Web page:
My love for dance started early; I was in baby ballet by the time I was 3 years old. Over the years of training, I realized that I was restricted and had difficulty executing a number movements such as turn out. My dream to continue classical ballet was dashed when an examiner told my dance teacher that I was not a suitable candidate during one of the vocational examinations. Heartbroken, I went to the local library to do research on why my body was "different." It was then I stumbled upon Karen Clippinger's book "Dance Anatomy & Physiology." I learned that my physical limitations were structural and not because I did not work hard enough. Where I trained, anatomy is usually not taught or explained during dance class. There also are not any screening protocols to assist teachers and students in assessing their functional capabilities before pursuing dance. It was then at 14 years old that I decided to pursue a career in physiotherapy, which would allow me to work with dancers to promote understanding about their own bodies and prevent dance injuries through education. 


-Are you currently participating in research? Can you give us your elevator pitch about your research area?

I am currently working on writing up a publication of my research "Effects of supplemental training on fitness parameters in dancers: A Critical Review and Meta-analysis," which was presented at the Annual Meeting. The review aims to update dancers and practitioners about what current studies recommend on the type and duration of supplemental exercise, versus normal dance training, in improving fitness parameters like muscle strength and endurance capacity in ballet, contemporary, and modern dancers.


-What is the best thing about being a student member of IADMS?

Having access to the Journal of Dance Medicine & Science at a reduced rate! It helped me a lot with my dissertation, as most of the articles I used were published in JDMS and my university did not subscribe to it.


-What has been your favorite IADMS experience?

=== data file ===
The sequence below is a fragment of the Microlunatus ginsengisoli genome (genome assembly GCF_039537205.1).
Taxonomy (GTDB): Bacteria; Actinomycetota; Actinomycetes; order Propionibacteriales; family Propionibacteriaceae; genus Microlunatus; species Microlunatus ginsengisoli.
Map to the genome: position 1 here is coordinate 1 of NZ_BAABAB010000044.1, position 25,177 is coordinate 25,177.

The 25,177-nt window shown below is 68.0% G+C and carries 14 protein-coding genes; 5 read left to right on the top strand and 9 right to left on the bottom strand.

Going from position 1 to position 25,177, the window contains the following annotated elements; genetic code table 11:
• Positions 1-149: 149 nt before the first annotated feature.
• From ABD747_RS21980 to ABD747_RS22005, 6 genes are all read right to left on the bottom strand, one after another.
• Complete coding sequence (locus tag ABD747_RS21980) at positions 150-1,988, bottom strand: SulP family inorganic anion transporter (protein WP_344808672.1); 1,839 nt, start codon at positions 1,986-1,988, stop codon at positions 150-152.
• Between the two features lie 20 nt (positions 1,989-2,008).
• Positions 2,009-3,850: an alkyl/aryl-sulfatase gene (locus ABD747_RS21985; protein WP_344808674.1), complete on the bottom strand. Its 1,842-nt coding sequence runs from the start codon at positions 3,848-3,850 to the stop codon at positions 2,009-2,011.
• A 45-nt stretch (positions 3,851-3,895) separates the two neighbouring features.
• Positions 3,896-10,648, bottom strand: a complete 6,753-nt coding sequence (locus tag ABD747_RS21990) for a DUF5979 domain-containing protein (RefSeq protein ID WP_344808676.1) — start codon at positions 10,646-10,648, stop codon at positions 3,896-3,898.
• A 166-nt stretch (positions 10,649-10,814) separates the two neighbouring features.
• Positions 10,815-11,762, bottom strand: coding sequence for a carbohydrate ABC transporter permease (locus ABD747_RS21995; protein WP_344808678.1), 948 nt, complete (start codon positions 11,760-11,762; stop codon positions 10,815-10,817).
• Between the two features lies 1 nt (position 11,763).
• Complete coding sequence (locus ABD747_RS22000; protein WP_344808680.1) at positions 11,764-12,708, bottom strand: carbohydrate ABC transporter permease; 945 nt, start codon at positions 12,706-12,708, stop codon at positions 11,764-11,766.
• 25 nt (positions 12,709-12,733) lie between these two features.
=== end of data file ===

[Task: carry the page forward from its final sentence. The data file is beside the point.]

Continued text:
Meeting the authors of my critical review in person at the Annual Meeting.


-What would you say to a student thinking of joining IADMS?

Don't hesitate to join! Use the resources, especially JDMS, to broaden your knowledge. You also get to attend the Annual Meetings at discounted rates, which allows you meet other like-minded students as well as network with lecturers in the dance community. 


If you’re interested in the Student Committee and it’s initiatives, contact us at Special thanks to the “5 Questions With” sub-committee, Andrea Alvarez and Siobhan Mitchell. 

Tags:  5 Questions With  perspective  physiotherapy  students 

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Getting involved in IADMS! - A Student Perspective

Posted By Sarah Beck, Tuesday, January 20, 2015

I attended my first IADMS annual meeting in Birmingham, UK. I remember being too scared to approach esteemed researchers and practitioners didn’t have the confidence to ask questions following presentations. I remember hoping that in the future I would be more confident and wanted to be much more involved in the association. I had applied to be on the student committee and just after the Birmingham meeting was delighted to hear that I had been elected as the Chair. I have received a great deal of support and encouragement from IADMS staff, Board members, and other committee chairs and have been able to develop the student committee under this.

Committees perform invaluable work on behalf of IADMS, ranging from designing the academic program for annual meetings, producing and translating educational resources to gaining supporters and fundraising. A common aim of all of this work is to continually expand the association and increase our reach within the wider dance, scientific, and medical communities. The student committee in particular works across a range of initiatives to ensure that IADMS continues to foster and develop the next generation of dance medicine and science practitioners, to secure the future advancement of our field.

Committee work is a fantastic way to become more involved in IADMS and to work with amazing colleagues from all over the world. For students in particular, I wouldn’t underestimate the potential of this for networking and personal and career developing experiences. From being a shy student in Birmingham, to presenting in Washington DC, and moderating in Seattle, it hardly does it justice to say that my personal confidence has grown and that I have had enriching experiences through my IADMS committee work. There is plenty of opportunity for all IADMS members to be involved (on some level) with committee work so my advice would be consider what you could contribute and GET INVOLVED!

Tags:  involvement  students